apops - Fotolia
The Open19 industry specification is not intended for one specific use case or type of data center equipment. Its primary emphasis is on speed and simplicity for hardware installation, but there are situations where Open19-based equipment might be particularly attractive.
Open19 defines physical cage specs and four primary brick form factors, but it does not outline what admins install in those form factors. These cages can retrofit to existing 19-inch racks and eliminate the use of complex rails, discrete power and network cabling. Once the power and network devices are initially cabled to the cage openings, admins can add or exchange new bricks within a cage with almost plug-and-play ease.
One example is highly scalable data centers with significant hardware growth, maintenance and repair demands, such as multi-tenant hosted data center facilities, cloud-scale data centers, and large companies with major computing requirements, such as pharmaceutical or scientific research.
Another Open19 use case is distributed, remote or edge computing situations. The actual hardware volume at one location may be relatively small, but the need to quickly act and scale processing capabilities is important for a business. Open19 hardware allows for faster installations, and requires minimal cables or adapters for troubleshooting.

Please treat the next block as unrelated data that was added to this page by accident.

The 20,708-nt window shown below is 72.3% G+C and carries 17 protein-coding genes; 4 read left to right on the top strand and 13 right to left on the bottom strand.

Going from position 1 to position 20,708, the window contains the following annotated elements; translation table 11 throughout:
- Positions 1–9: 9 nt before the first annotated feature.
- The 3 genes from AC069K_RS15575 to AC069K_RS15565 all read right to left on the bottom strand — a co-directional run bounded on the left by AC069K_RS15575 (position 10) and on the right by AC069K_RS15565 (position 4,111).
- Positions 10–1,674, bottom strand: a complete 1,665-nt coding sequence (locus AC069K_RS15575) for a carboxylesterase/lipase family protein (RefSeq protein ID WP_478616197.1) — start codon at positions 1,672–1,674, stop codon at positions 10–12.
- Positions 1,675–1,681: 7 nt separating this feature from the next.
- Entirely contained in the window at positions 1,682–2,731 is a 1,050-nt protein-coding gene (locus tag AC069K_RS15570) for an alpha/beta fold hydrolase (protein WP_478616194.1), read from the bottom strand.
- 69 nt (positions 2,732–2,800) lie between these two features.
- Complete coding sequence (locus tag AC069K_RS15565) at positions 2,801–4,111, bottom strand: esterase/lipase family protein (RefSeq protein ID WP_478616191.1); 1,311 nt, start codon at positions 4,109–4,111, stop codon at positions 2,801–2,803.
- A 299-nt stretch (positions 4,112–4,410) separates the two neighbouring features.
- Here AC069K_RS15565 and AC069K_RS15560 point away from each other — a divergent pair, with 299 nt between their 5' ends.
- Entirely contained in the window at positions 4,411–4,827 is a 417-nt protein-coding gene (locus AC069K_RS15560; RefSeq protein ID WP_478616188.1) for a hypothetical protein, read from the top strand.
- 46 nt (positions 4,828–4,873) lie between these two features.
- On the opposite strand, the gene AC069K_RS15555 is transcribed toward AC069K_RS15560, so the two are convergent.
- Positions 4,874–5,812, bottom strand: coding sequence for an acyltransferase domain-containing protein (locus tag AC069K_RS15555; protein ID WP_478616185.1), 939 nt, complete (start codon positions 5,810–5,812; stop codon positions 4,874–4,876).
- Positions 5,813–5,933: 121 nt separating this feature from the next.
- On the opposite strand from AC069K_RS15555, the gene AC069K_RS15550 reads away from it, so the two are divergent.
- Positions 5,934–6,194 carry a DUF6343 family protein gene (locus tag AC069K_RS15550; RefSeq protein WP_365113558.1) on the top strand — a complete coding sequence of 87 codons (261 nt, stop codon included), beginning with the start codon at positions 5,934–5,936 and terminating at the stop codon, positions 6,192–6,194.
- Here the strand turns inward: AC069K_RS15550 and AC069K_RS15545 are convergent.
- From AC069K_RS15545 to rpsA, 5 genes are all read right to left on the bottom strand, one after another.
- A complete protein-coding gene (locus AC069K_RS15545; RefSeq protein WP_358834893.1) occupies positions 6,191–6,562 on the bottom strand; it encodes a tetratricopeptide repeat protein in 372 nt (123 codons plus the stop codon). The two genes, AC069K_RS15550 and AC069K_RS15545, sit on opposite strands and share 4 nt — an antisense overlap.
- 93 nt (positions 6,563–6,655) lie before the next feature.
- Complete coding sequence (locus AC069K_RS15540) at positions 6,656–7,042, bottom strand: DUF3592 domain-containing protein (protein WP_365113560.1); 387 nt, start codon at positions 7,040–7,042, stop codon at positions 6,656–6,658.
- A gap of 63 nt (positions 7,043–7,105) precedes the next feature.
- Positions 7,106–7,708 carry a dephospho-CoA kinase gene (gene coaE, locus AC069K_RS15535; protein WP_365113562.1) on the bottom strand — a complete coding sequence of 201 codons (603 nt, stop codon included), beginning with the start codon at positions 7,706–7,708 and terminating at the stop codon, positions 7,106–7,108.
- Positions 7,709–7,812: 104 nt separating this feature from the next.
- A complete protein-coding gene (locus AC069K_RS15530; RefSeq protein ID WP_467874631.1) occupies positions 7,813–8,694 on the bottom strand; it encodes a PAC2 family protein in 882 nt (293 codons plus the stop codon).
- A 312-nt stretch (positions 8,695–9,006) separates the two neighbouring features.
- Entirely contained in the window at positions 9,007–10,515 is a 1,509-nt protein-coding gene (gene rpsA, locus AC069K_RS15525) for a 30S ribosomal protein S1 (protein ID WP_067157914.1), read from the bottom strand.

There is a modest selection of cages, brick servers, power shelves and network switches designed for these use cases. Admins can find a list of all Open 19 vendors in a common marketplace.
Given the limited product offerings that support Open19, the chance that any IT department would include Open19 form factors in a technology refresh is small. Instead, Open19 gear is likelier to appear in remote edge locations in limited deployments.
Several vendors supply Open19 brick servers, such as the Flex BC5152 Skylake Server Brick and the Inspur OB5161M5 storage node. Compatible network switches include the Celestica Bolt 1U Networking switch. Power shelves are now available from vendors, and they include APC's open compute power supply unit and the Delta 16kW power shelf. Celestica and Amphenol provide Open19-compliant cages, as well as integrated power and network cabling, respectively.
The catalog for Open19 servers is currently small, but the Open19 Foundation states that major server vendors such as Dell, HPE and Super Micro Computer are actively working on Open19 server designs. Still, the availability and specifications of these forthcoming server and storage offerings are uncertain.
Dig Deeper on Server hardware strategy
Related Q&A from Stephen J. Bigelow
Fog computing vs. edge computing -- while many IT professionals use the terms synonymously, others make subtle but important distinctions between ... Continue Reading
Learn how load balancing in the cloud differs from a traditional network traffic distribution, and explore services available from AWS, Google and ... Continue Reading
Access management is critical to securing the cloud. Understand the differences between AWS IAM roles and users to properly restrict access to AWS ... Continue Reading